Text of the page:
All night within that gloomy cell

The keys within the padlock creaked; The tipsy “gents' bawled out as well,

And in the dungeons yelled and shrieked. Policemen slyly prowled about ;

Their faces glimmered through the door,

But brought not, though he did implore, One humble glass of cold without.

He only said, “ The night is dreary ;"

“Bail cometh not,” he said ;
He said, “I have been very beery,

I would I were in bed !”

At Cremorne, we two alone,

Boreana, Ere my wisdom teeth were grown,

While the dancers gaily hopped,
And the brass-band never stopped,

I to thee the question popped,



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One year I gazed upon that much-loved plate,

Till at the last the sight began to pall.
I said, “How know I 'tis of ancient date,

Or China-ware at all ?".

So when one year was wholly finished,

I put that willow-pattern plate away. “Now rather bring me Satsuma !” I said,

“Or blue-green Cloisonnée.

“ For I am sick of this pervading hue,

Steeped wherein this landscape, stream, and sky, To my heart-weary question, 'Is all blue ?'

Yea, all is blue,' reply.

They say he wears moustachios, that my chosen he may be ;
They say he's left off raking, mother, what is that to me?
I shall meet all the Fusiliers upon the Chiswick day;
And I will be queen, if I may, mother; I will be queen if I

may. The night cabs come and go, mother, with panes of mended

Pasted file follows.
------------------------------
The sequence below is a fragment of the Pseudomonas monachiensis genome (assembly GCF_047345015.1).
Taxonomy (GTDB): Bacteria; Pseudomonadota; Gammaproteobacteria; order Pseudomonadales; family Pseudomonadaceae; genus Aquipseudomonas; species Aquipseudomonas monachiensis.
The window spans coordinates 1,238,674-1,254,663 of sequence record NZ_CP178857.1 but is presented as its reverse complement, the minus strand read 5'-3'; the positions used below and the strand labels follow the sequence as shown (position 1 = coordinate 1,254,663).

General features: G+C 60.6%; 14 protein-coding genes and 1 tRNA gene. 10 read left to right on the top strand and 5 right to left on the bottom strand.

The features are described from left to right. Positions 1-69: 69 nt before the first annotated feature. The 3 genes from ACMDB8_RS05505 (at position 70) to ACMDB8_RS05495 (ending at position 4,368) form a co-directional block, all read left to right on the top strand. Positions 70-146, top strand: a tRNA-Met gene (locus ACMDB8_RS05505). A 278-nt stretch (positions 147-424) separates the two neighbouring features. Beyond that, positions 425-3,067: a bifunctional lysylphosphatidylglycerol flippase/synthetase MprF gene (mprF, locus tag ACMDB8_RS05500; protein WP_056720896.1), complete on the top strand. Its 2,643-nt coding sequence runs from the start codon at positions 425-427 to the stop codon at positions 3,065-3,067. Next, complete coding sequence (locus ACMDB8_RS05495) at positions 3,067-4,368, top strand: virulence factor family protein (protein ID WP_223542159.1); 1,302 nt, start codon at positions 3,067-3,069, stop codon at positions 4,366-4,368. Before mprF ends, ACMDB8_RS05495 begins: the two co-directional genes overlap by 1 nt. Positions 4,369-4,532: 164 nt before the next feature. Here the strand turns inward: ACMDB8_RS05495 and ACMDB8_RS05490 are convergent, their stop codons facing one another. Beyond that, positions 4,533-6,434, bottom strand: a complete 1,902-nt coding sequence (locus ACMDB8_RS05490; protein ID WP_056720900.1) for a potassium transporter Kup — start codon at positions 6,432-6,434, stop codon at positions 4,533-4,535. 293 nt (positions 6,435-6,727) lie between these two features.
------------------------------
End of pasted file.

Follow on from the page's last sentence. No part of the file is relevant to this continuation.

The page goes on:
glass, And all the things about us seem to clatter as they pass ; The roads are dry and dusty ; it will be a fine, fine day, And I'm to be queen, if I may, mother; I'm to be queen, if

I may. The weather-glass hung in the hall has turned to “fair”

from “ showers." The sea-weed crackles and feels dry, that's hanging 'midst

the flowers, Vauxhall, too, is not open, so 'twill be a fine, fine day; And I will be queen, if I may, mother ; I will be queen, if I

may. So call me, if you're waking ; call me, mother, from my

restThe “ Middle Horticultural” is sure to be the best. Of all the three this one will be the brightest, happiest day : And I will be queen, if I may, mother; I will be queen, if

I may.

“ Yet do not smash the plate I so admired,

When first my high aesthetic house I built ; I may come back to it, of Dresden tired,

And Sèvres gaily gilt."

Although taken from Cruikshank's Comic Almanack, for 1846, the following parody of The May Queen is so fresh and so funny that it might have been written yesterday :

II.—THE DAY AFTER. [Slow, and with sad expression.]


By Alfred Tennyson.

1.- THE DAY BEFORE. [To be read with liveliness.]

If you're waking, call me early, mother, fine, or wet, or